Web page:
Interaction and tunnelling dynamics of doublons in the lattice.(a) The remaining doublon fraction is shown for three scattering lengths as a function of the lattice depth. (b) The doublon fraction is plotted for three lattice depths as a function of the scattering length. (c) The doublon fraction for 1.68 mT ms−1 sweeps,  and aK-Rb=−220a0 is shown as a function of the lattice depth for the case of higher excited-band fraction (squares) and lower excited-band fraction (circles). (d) Band-mapping images of the initial K gas are shown for the two different initial temperatures, where image i corresponds to the red circle data points and ii corresponds to the green square data points in (c). Each image is the average of three measurements. The colour bar indicates the optical depth (OD). Below the images, we display the OD for a horizontal trace through the image, with averaging from −ħk to +ħk in the vertical direction. All error bars represent 1−σ standard error.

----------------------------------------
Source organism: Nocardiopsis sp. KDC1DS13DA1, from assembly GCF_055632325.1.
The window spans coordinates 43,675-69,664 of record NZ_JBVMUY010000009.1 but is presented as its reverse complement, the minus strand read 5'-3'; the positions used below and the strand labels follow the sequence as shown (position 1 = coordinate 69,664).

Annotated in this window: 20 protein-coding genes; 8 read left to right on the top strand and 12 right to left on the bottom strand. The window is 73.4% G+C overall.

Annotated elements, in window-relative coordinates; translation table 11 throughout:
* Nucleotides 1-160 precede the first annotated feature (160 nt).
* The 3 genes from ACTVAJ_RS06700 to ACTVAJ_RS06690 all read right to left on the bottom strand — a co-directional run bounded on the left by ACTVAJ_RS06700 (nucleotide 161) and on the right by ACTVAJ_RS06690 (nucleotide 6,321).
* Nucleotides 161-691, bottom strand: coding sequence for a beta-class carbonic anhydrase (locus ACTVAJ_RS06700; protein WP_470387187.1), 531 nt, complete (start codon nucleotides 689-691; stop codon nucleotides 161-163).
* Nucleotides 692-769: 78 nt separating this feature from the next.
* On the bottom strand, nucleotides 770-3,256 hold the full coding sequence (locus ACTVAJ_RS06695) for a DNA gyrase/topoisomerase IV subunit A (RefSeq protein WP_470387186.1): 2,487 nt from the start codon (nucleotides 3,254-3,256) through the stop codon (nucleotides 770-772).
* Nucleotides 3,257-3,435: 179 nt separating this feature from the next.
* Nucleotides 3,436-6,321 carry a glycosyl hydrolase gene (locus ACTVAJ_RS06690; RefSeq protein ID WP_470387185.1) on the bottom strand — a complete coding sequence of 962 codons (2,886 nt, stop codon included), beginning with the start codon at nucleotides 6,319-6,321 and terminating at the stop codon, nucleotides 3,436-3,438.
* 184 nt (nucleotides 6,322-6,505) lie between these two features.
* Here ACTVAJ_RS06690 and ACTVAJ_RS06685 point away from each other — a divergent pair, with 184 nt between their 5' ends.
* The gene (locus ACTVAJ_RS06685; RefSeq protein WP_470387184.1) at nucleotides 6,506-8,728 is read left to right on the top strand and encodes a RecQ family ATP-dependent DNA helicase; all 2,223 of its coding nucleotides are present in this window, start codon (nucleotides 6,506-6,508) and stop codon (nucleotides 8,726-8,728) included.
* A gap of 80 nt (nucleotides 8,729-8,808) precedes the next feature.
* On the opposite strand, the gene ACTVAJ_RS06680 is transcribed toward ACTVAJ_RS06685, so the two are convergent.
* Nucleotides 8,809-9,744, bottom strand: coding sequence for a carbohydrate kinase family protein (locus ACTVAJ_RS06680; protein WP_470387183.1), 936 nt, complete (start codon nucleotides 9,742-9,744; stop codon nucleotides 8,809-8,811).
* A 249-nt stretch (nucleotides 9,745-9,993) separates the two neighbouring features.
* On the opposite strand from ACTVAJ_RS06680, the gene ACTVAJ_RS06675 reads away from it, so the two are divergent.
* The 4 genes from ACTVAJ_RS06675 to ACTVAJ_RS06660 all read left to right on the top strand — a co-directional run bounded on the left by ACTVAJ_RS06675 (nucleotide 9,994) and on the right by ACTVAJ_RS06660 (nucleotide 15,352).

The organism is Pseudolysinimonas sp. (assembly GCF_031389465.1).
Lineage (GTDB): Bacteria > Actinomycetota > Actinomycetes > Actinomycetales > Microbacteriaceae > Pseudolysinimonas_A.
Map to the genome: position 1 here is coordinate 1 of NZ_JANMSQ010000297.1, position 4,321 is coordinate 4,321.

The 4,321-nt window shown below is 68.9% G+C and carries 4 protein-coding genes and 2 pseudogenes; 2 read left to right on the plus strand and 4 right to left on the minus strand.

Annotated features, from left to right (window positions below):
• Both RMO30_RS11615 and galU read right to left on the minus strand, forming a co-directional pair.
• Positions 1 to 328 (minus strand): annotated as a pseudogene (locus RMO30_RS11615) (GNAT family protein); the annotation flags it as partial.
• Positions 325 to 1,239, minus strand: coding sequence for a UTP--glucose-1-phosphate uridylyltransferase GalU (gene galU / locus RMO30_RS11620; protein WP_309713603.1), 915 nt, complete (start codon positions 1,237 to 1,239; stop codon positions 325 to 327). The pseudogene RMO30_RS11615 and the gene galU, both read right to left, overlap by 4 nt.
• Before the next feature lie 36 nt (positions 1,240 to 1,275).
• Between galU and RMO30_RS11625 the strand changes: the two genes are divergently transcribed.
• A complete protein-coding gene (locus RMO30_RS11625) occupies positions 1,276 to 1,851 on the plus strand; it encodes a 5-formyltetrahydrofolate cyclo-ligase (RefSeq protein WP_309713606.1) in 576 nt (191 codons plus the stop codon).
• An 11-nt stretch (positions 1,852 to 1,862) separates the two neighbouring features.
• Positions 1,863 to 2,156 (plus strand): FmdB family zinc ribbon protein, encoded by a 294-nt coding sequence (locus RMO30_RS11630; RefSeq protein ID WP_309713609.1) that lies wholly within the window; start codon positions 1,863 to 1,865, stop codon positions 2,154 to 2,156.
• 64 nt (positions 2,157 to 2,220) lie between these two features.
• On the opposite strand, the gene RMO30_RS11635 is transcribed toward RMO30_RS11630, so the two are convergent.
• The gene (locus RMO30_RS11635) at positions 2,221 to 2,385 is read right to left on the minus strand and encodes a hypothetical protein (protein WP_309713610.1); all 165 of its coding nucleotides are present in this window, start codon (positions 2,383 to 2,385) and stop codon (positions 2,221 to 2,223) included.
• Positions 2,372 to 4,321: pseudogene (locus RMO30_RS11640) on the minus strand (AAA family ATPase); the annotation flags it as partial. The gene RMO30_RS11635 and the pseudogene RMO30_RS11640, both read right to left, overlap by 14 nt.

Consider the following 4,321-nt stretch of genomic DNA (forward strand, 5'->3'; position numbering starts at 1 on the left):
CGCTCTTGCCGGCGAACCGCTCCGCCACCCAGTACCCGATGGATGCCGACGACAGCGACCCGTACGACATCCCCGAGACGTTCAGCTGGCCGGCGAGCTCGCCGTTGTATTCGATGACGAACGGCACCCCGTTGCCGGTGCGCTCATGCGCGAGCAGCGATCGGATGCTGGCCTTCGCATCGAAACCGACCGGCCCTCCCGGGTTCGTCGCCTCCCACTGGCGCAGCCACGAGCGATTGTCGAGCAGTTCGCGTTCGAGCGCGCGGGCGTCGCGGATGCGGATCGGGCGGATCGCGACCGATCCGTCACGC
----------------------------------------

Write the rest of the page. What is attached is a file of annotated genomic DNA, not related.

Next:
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f3: Interaction and tunnelling dynamics of doublons in the lattice.(a) The remaining doublon fraction is shown for three scattering lengths as a function of the lattice depth. (b) The doublon fraction is plotted for three lattice depths as a function of the scattering length. (c) The doublon fraction for 1.68 mT ms−1 sweeps, and aK-Rb=−220a0 is shown as a function of the lattice depth for the case of higher excited-band fraction (squares) and lower excited-band fraction (circles). (d) Band-mapping images of the initial K gas are shown for the two different initial temperatures, where image i corresponds to the red circle data points and ii corresponds to the green square data points in (c). Each image is the average of three measurements. The colour bar indicates the optical depth (OD). Below the images, we display the OD for a horizontal trace through the image, with averaging from −ħk to +ħk in the vertical direction. All error bars represent 1−σ standard error.